Unlike the Korean version, the P990 model has all capacitive buttons below the display. They're in the same order as the Galaxy S Fascinate, but a different order from everything else except other LG phones. They're all backlit, and there's no light leakage around the icons. There's a generous amount of space above and below the buttons, almost too much extra space. Either LG is leaving room for a carrier logo silkscreen, or else just making things easier for people with gigantic fingers.


Bottom to top: Nexus One, myTouch 4G, Galaxy S Fascinate, EVO 4G, iPhone 4, LG Optimus 2X

The 2X is dimensioned appropriately for the class of 4-inch screened displays it fits in. Thickness is just shy of 11 mm, which is essentially identical to the Nexus S we just reviewed. It's still thicker than the iPhone 4, but not dramatically so. The camera bulge is really what contributes to thickness—the vast majority of the 2X is a millimeter thinner. Weight is specced at 139 grams, we measured it at a slightly heavier 144 grams. It isn't unnervingly light like the Galaxy S series of phones (sans the Epic) were, but rather just right. In-hand feel is actually excellent—I found that the phone naturally sat in the hand so that my index finger rested on the curved ridge just below the camera, balance also was just fine in the palm.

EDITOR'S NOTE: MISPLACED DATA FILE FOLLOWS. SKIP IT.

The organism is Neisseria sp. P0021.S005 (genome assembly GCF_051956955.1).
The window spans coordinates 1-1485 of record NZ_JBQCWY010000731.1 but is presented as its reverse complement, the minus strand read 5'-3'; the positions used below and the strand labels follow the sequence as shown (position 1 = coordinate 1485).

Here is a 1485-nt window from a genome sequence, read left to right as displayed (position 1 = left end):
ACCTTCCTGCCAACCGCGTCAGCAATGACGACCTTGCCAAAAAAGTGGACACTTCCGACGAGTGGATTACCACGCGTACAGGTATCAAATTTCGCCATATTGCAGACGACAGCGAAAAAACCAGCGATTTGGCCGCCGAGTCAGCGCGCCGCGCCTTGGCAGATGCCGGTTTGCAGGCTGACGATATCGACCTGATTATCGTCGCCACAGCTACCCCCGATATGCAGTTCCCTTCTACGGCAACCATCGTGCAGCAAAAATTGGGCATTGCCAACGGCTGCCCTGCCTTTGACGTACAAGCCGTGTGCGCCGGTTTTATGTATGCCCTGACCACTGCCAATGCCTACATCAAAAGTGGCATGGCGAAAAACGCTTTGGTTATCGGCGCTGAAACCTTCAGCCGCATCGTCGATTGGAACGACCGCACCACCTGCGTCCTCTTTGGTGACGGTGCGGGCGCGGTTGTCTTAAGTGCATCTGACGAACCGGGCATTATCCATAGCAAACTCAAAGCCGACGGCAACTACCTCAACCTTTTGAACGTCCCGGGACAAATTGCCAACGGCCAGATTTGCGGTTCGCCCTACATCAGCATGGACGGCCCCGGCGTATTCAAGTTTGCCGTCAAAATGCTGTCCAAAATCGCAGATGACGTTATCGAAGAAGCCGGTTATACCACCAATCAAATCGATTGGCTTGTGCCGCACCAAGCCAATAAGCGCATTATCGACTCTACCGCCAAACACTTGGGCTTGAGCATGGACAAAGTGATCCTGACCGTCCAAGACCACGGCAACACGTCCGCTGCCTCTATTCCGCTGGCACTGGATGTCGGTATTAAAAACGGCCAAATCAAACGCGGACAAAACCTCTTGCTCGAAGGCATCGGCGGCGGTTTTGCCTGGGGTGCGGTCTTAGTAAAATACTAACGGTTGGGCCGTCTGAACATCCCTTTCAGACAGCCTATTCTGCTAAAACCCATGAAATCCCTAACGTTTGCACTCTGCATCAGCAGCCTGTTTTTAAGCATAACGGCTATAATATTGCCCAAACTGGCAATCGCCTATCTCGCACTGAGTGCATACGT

The 2X's build is quite good, there's no flexing or creaking, no rattling when SMSes come in and the phone vibrates, either. It doesn't feel fragile, but it still lacks that hand-on-metal solidness that phones like the Nexus One misgive.

Introduction and Specifications NVIDIA's Tegra 2
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  • andrewsolid - Monday, February 07, 2011 - link

    "Tegra 2 uses a uses a" 6th para from the base Reply